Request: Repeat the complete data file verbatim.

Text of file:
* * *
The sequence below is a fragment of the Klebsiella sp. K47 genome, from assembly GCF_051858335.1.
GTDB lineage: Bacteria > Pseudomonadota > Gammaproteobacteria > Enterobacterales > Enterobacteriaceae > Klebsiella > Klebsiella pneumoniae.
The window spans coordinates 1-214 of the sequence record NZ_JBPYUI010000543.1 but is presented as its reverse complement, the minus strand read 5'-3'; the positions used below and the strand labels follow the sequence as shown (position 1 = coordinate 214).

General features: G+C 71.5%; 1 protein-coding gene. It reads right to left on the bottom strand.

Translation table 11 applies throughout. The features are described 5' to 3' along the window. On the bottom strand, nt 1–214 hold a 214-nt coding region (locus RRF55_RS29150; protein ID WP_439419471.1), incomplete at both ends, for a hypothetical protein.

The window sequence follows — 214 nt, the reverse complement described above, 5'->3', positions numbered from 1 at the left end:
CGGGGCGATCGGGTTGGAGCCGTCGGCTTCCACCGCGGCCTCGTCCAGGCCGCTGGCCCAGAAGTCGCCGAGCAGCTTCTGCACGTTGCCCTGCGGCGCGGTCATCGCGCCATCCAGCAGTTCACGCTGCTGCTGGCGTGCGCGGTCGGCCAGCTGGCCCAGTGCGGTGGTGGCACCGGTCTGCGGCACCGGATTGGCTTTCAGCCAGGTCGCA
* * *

The sequence below is a fragment of the Klebsiella sp. K47 genome, from assembly GCF_051858335.1.
GTDB lineage: Bacteria > Pseudomonadota > Gammaproteobacteria > Enterobacterales > Enterobacteriaceae > Klebsiella > Klebsiella pneumoniae.
The window spans coordinates 1-214 of the sequence record NZ_JBPYUI010000543.1 but is presented as its reverse complement, the minus strand read 5'-3'; the positions used below and the strand labels follow the sequence as shown (position 1 = coordinate 214).

General features: G+C 71.5%; 1 protein-coding gene. It reads right to left on the bottom strand.

Translation table 11 applies throughout. The features are described 5' to 3' along the window. On the bottom strand, nt 1–214 hold a 214-nt coding region (locus RRF55_RS29150; protein ID WP_439419471.1), incomplete at both ends, for a hypothetical protein.

The window sequence follows — 214 nt, the reverse complement described above, 5'->3', positions numbered from 1 at the left end:
CGGGGCGATCGGGTTGGAGCCGTCGGCTTCCACCGCGGCCTCGTCCAGGCCGCTGGCCCAGAAGTCGCCGAGCAGCTTCTGCACGTTGCCCTGCGGCGCGGTCATCGCGCCATCCAGCAGTTCACGCTGCTGCTGGCGTGCGCGGTCGGCCAGCTGGCCCAGTGCGGTGGTGGCACCGGTCTGCGGCACCGGATTGGCTTTCAGCCAGGTCGCA